I hope you have all seen details of the Pilgrim Course which we shall be starting on January 7"‘ at Semley Rectory. Please feel free to come along. Booking isn't essential but it would be helpful to have an idea of numbers - so please let us know if you know you are coming.

Yours ever,


From the Rector - December 2015

It would be a delight to welcome you to any of our services over Christmas (or any time). Families and children are welcome at any of our services.

I wonder how willing you are to trust other people? Are others willing to trust you? There is quite a lot of trust around the Christmas story. There is Joseph - quite an incredible man amongst men. Joseph finding his fiancée to be pregnant could have refused to marry her but is persuaded in a dream to trust both her and God.

There is no doubt why Mary trusted him. He is a man of noble character, refusing to make a public scandal out of Mary's pregnancy.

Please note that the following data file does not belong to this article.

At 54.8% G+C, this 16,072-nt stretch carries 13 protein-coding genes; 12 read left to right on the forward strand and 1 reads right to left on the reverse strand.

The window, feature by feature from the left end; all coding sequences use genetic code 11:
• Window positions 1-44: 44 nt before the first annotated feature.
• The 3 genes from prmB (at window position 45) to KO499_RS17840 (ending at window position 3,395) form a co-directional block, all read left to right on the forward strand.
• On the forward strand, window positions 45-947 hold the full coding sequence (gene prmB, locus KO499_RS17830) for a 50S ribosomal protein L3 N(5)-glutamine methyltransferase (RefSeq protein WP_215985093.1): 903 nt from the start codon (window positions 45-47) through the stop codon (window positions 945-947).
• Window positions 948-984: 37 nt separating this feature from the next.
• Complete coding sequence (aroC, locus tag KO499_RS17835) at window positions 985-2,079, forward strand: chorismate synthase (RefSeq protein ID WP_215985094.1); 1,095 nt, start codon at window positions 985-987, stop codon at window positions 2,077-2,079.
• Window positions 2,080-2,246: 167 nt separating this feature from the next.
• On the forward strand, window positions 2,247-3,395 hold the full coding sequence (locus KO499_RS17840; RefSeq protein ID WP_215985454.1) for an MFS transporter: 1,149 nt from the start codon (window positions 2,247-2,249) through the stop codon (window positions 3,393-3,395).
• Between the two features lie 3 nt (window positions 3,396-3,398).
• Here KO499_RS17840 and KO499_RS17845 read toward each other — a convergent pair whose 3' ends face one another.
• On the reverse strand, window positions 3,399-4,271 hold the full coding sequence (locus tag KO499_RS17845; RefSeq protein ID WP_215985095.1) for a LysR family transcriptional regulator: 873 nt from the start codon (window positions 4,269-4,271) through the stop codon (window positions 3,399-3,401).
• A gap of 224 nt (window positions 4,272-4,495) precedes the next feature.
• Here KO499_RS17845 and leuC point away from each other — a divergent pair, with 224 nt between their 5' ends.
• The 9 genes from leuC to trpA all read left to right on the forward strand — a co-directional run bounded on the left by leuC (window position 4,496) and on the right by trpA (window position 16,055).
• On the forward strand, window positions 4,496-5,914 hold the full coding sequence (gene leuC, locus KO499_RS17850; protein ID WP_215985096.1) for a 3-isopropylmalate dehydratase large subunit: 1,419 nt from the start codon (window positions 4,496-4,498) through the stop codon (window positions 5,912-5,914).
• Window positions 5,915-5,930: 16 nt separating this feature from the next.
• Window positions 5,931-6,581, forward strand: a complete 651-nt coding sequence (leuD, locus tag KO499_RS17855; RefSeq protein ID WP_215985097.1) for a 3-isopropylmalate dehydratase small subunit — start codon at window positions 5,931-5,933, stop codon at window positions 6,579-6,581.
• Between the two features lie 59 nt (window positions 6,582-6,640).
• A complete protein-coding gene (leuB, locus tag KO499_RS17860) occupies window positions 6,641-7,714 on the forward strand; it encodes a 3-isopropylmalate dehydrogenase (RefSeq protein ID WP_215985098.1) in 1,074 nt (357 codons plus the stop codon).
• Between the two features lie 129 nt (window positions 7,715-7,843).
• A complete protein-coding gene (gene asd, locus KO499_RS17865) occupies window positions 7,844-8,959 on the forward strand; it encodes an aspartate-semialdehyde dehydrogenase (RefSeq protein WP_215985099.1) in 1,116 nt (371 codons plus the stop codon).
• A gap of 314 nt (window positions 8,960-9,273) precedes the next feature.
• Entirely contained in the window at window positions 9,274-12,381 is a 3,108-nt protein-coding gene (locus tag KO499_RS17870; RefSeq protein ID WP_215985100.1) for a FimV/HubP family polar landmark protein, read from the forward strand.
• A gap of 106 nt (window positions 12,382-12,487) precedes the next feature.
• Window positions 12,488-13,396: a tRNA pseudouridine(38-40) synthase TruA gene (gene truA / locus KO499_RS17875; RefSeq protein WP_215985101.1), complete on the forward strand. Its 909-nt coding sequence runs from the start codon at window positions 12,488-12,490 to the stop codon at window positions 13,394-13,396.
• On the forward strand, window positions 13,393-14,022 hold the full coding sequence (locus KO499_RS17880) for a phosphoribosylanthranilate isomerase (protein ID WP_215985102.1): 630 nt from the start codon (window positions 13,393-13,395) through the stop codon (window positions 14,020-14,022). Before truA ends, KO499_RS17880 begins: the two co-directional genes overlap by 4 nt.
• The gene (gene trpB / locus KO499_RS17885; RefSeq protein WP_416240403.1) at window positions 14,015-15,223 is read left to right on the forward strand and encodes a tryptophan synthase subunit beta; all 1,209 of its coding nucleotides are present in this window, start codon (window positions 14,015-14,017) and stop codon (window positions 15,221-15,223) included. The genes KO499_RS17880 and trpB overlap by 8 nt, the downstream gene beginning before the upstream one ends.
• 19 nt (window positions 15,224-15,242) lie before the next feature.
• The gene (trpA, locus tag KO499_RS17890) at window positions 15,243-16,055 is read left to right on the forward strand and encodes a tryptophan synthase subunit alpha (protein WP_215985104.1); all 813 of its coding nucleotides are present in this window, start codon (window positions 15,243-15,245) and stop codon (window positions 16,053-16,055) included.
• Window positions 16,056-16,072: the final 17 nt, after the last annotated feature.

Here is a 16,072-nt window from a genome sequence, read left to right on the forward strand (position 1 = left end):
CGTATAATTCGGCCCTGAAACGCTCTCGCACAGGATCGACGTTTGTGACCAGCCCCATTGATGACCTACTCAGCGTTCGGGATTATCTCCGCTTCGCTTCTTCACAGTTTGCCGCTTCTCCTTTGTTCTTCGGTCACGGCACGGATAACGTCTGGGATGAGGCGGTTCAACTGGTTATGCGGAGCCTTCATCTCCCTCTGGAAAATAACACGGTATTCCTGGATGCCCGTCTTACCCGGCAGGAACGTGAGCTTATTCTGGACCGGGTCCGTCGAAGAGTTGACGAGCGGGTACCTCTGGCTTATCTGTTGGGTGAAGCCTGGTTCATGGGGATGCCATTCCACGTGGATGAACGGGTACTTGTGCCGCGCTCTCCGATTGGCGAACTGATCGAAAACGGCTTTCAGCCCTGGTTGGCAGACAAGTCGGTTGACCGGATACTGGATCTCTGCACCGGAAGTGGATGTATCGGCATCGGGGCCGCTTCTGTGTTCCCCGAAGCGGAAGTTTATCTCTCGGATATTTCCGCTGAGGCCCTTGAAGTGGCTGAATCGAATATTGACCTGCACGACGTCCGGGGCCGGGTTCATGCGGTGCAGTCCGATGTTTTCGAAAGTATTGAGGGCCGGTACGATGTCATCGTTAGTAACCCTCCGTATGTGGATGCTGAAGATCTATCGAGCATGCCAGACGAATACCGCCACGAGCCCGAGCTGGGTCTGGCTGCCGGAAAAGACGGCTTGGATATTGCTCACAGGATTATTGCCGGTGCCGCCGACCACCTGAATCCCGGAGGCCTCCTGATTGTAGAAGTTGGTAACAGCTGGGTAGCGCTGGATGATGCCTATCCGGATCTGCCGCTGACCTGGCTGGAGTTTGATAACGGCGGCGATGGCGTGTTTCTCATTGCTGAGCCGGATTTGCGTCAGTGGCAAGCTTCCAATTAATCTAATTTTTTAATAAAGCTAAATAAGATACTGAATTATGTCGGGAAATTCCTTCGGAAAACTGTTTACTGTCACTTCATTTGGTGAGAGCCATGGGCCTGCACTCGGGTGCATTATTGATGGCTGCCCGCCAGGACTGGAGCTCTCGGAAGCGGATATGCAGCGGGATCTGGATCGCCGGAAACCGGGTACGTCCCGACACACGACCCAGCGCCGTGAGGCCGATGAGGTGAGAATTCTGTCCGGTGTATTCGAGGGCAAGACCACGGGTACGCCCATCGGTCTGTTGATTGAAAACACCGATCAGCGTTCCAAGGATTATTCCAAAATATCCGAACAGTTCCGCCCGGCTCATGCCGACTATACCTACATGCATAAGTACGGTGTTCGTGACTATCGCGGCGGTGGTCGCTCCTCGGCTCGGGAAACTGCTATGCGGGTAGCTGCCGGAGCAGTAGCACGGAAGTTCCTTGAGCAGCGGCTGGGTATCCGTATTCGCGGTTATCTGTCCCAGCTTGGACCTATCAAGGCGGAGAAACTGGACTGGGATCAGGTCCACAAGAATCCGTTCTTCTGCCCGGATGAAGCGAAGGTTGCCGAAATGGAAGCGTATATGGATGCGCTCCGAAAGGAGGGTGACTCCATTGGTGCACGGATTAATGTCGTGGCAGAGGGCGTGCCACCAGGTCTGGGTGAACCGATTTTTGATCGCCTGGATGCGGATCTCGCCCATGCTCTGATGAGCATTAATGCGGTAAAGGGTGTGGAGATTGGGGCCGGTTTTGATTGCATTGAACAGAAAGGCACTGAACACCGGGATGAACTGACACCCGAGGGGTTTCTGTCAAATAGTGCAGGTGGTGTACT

Joseph knew Mary too, and in the depths of his heart he trusted her. Of course there were difficult facts to face but it took just one mysterious dream to set Joseph's heart at peace.

Then there is Mary herself. She puts her trust in the words of an angelic messenger although few people are likely to believe her story and she knows that to bear a child can only bring shame on her family. She trusted Joseph, and God too, resisting what passes for human respectability and ‘common sense’.

You can just imagine the tongues wagging in that little town. Perhaps that is partly why Mary and Joseph chose precisely that moment to set off to be registered at Bethlehem — it was a good excuse to get away from all the gossip.

We see the trust of the shepherds and of the Magi and later on of apostles and disciples.

Behind the human trust that we see so poignantly displayed in Mary and Joseph there is of course something much greater, the eternal trustworthiness of God and a word that can never be broken.

God is asking us to renew our trust in each other and to build a world in which not only individuals but whole nations display a genuine care and concern for each other, a world in which we are more concerned with our duties to each other than a fearful preservation of our own petty rights on our own little patch of turf.

But God is not only asking us to keep trusting each other. We are being asked to trust in something much more sure and certain than a vague hope in human benevolence.

God is asking us to trust Him.

The gospel tells us that Mary bears a son whose name is Emmanuel, or 'God-is-with-us‘.